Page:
SOEs must ‘cut costs, ramp up productivity to save credit rating’

SA state-owned enterprises. Pictures: Neil McCartney, Nigel Sibanda, AFP & Gallo Images

‘SOEs, just like small businesses, must embrace change and technology to increase productivity and efficiency,’ said Osidon chief executive Hennie Ferreira.

Cutting costs and ramping up the productivity levels of the state-owned enterprises (SOEs) is the only way SA can counter its negative credit rating, a top business leader has advised.

IT accounting group Osidon chief executive Hennie Ferreira said the biggest obstacle to turning around the country’s negative credit rating was its debt, which was mostly caused by struggling SOEs.

He cited the example of Eskom which this week hired new CEO Andre de Ruyter from the private sector, which Ferreira said looked promising.

“Unfortunately, job and salary cuts will probably be part of the plan to turn [it] around. The biggest factor will be labour unions – as we can see with the current situation at SAA,” Ferreira said.

Moody’s has changed its outlook to negative and yesterday S&P was expected to release its ratings.

Ferreira believed: “The only way to turn the negative credit rating around is to turn around SOEs by drastically cutting costs and [ramping up] productivity levels,” he said.

Foreign investors use the reports of the rating agencies to make investment decisions. But with negative outlook, many economists believe that’s an omen for a junk status declaration.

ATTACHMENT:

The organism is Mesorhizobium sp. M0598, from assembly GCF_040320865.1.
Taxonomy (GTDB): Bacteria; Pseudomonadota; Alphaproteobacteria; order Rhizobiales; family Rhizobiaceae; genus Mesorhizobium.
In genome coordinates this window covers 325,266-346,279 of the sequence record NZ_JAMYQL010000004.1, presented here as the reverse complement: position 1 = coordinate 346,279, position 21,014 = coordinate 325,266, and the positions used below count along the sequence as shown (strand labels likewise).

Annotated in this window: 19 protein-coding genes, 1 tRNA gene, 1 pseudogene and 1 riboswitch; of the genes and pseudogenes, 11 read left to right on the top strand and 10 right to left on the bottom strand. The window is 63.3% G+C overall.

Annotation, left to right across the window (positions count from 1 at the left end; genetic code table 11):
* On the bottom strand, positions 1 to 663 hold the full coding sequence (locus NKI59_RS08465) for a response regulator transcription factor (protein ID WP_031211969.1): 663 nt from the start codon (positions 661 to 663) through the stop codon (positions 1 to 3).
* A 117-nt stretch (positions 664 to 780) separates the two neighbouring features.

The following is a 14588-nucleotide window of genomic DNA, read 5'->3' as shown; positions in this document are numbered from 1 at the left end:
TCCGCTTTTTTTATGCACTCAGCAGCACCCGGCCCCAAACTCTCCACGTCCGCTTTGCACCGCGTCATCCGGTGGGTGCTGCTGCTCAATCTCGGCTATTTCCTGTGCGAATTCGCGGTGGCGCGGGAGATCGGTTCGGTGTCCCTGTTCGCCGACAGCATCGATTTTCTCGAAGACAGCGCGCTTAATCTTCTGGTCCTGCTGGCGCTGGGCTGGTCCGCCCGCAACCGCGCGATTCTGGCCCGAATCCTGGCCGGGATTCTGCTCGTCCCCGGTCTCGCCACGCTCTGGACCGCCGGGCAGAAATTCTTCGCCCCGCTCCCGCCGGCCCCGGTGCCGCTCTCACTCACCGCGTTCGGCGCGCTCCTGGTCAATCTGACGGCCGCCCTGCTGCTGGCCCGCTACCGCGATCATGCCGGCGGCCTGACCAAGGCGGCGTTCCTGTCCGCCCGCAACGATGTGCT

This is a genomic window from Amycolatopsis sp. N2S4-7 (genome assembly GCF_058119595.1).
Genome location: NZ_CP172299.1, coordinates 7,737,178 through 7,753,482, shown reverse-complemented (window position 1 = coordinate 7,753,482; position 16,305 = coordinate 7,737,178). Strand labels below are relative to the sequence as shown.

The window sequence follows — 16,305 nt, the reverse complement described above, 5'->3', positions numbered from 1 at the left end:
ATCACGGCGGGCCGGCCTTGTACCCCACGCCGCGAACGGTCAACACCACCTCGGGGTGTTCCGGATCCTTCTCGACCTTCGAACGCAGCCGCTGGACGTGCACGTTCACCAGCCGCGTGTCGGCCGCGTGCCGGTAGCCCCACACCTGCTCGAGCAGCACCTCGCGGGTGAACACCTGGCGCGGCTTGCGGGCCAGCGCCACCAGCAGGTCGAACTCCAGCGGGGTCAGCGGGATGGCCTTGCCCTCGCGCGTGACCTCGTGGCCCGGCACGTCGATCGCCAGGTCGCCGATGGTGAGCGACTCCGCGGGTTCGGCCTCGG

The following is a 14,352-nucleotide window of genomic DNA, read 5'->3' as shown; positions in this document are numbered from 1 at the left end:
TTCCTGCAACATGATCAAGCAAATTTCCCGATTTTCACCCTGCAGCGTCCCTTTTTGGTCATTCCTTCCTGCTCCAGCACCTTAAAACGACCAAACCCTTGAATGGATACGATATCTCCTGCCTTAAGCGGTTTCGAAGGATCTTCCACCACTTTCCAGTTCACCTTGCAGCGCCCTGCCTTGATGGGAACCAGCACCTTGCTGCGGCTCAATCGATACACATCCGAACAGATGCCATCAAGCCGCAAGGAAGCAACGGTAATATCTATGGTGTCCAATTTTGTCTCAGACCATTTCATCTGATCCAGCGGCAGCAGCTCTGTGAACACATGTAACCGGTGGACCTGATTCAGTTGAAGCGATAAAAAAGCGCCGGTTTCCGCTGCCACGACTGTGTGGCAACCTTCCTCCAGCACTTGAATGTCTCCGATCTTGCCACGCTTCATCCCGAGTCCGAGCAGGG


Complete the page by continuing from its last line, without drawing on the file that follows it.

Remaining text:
“We need to position SA as a favourable investment destination by cutting red tape and deregulating the business environment.

“Investors are looking towards Africa and we have the potential to become an ‘investment paradise’. No other country in Africa can offer what we do as an investment destination,” Ferreira said.

He said SOEs, just like small businesses, must embrace change and technology to increase productivity and efficiency.

“We no longer have an option … technology has become an integral part of all industries in SA.”

Technology should not be equated to job losses – because of technology, new industries are created and new skill sets required.

He emphasised that training was fundamental to success. The private sector was just as responsible for training their employees as government is.

Osidon introduced the world’s first online digital accountant, aimed at helping small, medium and micro enterprises and entrepreneurs, and paving the way for job creation and increased compliance with the SA Revenue Service system.

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